April 10, 2021, 05.29 AM

YOGYAKARTA, KOMPAS.com -Like millions of their brethren in Indonesia and around the world, the Al-Fatah pesantren or Islamic religious school are preparing to mark the holy Muslim month of Ramadan in April 2021.   

While this occasion is marked by the Covid-19 pandemic for the second year in a row, it does not hamper the students and teachers of the pesantren from their devout observation of fasting, prayers and alms as well as good works that are a part of Ramadan.

But the Al-Fatah pesantren's faculty and staff is distinct from other schools of their kind. Unlike the all-male or all-female faculty and student body of other pesantren, the teachers and students are transgenders.

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And while these students would board in the school, the Al-Fatah's students are day students who meet on a weekly basis.  

Located among the old buildings and narrow alleyways of Kotagede old village in Yogyakarta's Bantul regency, the pesantren is run in a makeshift manner from a green Javanese house owned by its headmistress Shinta Ratri. 

Preparing for Ramadan

Here, the pesantren's trans students prepare for Ramadan like their peers. As devout Muslims, Al-Fatah's students believe that Ramadan marks the time of year when God revealed the first verses of the Quran to the Prophet Mohammed.

The trans students prepared for Ramadan traditions that are perhaps syncretic in nature. These include nyadran, or sending prayers to trans people who have passed away, as well as padusan, a bath to purify one's soul.

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"[We hold the nyadran] to pray for the souls of trans people who died over the years," said Shinta, who led the students in prayer at the pesantren before going to their graves.

"These include those who are either buried in the villages where they live, or buried by local communities and government institutions after their communities of origin refused to take their remains for burial." 

Pesantren Al Fatah founder Shinta Ratri with a plaque from Ireland based NGO Front Line Defenders that commended her for her work on behalf of trans people in YogyakartaKOMPAS.com/MARKUS YUWONO Pesantren Al Fatah founder Shinta Ratri with a plaque from Ireland based NGO Front Line Defenders that commended her for her work on behalf of trans people in Yogyakarta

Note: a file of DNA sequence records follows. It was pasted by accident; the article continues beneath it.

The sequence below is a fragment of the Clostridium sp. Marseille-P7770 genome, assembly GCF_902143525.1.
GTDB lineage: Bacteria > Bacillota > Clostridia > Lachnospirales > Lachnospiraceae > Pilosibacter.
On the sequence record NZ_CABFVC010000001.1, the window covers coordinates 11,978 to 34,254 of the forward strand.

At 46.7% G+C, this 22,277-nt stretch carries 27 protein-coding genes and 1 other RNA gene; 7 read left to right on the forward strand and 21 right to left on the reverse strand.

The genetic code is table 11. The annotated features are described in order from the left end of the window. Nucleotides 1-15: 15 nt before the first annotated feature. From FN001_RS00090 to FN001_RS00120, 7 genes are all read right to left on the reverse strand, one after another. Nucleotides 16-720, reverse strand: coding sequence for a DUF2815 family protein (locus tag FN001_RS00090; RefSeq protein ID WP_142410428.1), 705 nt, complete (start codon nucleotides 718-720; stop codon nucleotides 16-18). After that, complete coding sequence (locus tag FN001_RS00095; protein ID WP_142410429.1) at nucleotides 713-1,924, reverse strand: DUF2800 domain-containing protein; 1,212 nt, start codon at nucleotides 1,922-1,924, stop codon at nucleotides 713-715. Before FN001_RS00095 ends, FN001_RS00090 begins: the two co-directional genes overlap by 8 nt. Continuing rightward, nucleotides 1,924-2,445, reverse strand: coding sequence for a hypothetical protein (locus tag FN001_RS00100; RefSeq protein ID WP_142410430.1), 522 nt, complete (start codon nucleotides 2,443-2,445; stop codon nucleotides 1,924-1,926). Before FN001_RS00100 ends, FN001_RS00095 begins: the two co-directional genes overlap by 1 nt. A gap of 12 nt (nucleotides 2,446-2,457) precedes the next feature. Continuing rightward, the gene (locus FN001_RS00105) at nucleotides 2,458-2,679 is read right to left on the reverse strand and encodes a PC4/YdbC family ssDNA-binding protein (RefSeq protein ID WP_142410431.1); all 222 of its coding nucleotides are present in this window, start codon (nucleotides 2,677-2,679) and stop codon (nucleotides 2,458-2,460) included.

In contrast, the padusan is a more lighthearted and sociable event. "This Sunday we are going on a picnic in Karanganyar. 40 of our neighbors will join our community for the gathering," asserted Shinta to Kompas.com.

Like the nyadran and padusan, Shinta added that the pesantren's program for Ramadan is the same since it opened in 2008 until religious conservatives forced its closure in 2016, and its reopening at the behest of Yogyakarta's Sultan Hamengku Buwono X in 2019.

"[Pesantren al-Fatah] will hold weekly prayers and classes on deepening one's understanding of Islam twice a week on Sundays and Wednesdays, like we do every Ramadan," she noted.

"40 of our trans students will attend these courses, which start from communal fastbreaking to a group tadarus session, where we recite suras or prayers from the Al-Qur'an."

Al-Fatah Pesantren head Shinta RatriKOMPAS.com / Wijaya Kusuma Al-Fatah Pesantren head Shinta Ratri

An inclusive event with other faiths

Later they and their peers from other religions will work with transgender religious teachers from other faiths.

“The Sunday sessions will involve 30 elderly transgender Muslim and Christian teachers," Shinta said."The Christian instructors come from the Duta Wacana Christian University."

A number of university students who work with the pesantren on field research will also participate as observers, much like their predecessors in previous years.  

The Al-Fatah pesantren said it helped foster solidarity among transgender people and other marginalized segments of society in Yogyakarta ever year.

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"Yogyakarta's trans population numbered in the hundreds, to say the least," said Shinta, who is a recipient of a human rights award from the Ireland-based NGO Front Line Defenders for her work on behalf of Yogyakarta's transgender community.  

"They work in various fields ranging from salons to restaurants. A number might even engage in prostitution."

Of the pesantren's 40 students, at least 10 are known to board at the school. The students are allowed to dress as men or women, depending which gender they identify with. 

(Writer: Yogyakarta Contributor, Markus Yuwono | Editor: Khairina)



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